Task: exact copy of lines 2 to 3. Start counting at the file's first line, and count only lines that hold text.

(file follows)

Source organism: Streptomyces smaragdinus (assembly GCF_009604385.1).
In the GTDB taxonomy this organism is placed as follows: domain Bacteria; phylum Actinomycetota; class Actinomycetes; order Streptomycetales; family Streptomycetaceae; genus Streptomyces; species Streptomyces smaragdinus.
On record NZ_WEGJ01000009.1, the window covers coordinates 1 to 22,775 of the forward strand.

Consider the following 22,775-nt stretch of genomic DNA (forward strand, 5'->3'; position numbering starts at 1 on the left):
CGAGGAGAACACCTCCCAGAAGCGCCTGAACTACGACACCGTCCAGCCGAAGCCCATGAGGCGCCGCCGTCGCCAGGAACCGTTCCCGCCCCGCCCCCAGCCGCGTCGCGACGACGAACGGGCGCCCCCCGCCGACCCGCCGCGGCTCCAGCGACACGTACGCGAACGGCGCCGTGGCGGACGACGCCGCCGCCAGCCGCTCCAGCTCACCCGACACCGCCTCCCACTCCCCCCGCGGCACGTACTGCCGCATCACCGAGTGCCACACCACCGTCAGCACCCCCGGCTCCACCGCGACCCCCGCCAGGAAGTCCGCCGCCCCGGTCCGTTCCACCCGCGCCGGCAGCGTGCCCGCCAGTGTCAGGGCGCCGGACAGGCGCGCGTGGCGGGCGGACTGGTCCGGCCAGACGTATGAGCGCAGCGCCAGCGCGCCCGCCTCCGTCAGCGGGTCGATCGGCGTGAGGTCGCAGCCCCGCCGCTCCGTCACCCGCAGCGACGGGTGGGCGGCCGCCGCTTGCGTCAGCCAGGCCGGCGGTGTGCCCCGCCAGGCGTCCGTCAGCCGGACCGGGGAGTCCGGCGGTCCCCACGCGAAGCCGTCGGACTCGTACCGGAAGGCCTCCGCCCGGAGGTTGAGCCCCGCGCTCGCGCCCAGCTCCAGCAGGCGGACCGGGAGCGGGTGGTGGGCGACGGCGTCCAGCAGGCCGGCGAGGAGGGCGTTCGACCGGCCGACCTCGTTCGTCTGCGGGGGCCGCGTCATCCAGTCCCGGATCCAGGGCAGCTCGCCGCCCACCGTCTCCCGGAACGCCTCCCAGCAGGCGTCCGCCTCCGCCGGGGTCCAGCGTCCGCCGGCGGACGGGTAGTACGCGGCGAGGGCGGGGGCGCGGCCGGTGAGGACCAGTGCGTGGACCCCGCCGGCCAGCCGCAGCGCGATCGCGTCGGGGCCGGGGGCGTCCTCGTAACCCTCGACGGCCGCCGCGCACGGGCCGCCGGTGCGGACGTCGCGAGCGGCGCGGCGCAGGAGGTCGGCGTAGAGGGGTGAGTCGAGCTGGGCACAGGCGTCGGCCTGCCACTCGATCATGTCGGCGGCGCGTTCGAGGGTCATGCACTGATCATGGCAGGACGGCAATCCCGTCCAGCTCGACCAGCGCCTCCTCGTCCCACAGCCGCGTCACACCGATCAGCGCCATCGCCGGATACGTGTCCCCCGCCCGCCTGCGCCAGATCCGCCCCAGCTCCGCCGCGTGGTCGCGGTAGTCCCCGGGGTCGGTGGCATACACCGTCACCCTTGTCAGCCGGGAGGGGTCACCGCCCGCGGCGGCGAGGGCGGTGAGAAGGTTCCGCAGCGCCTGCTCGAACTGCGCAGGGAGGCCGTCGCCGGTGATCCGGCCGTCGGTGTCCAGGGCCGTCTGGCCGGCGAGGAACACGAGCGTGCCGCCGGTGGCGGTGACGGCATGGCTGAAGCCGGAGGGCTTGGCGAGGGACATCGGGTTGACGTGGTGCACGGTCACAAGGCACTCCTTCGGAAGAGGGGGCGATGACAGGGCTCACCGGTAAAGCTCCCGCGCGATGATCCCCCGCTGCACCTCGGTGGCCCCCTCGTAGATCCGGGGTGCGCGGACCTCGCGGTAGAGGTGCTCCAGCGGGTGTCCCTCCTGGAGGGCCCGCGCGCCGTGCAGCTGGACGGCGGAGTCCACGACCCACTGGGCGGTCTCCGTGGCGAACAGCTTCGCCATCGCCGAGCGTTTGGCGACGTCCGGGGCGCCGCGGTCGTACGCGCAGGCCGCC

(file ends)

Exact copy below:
In the GTDB taxonomy this organism is placed as follows: domain Bacteria; phylum Actinomycetota; class Actinomycetes; order Streptomycetales; family Streptomycetaceae; genus Streptomyces; species Streptomyces smaragdinus.
On record NZ_WEGJ01000009.1, the window covers coordinates 1 to 22,775 of the forward strand.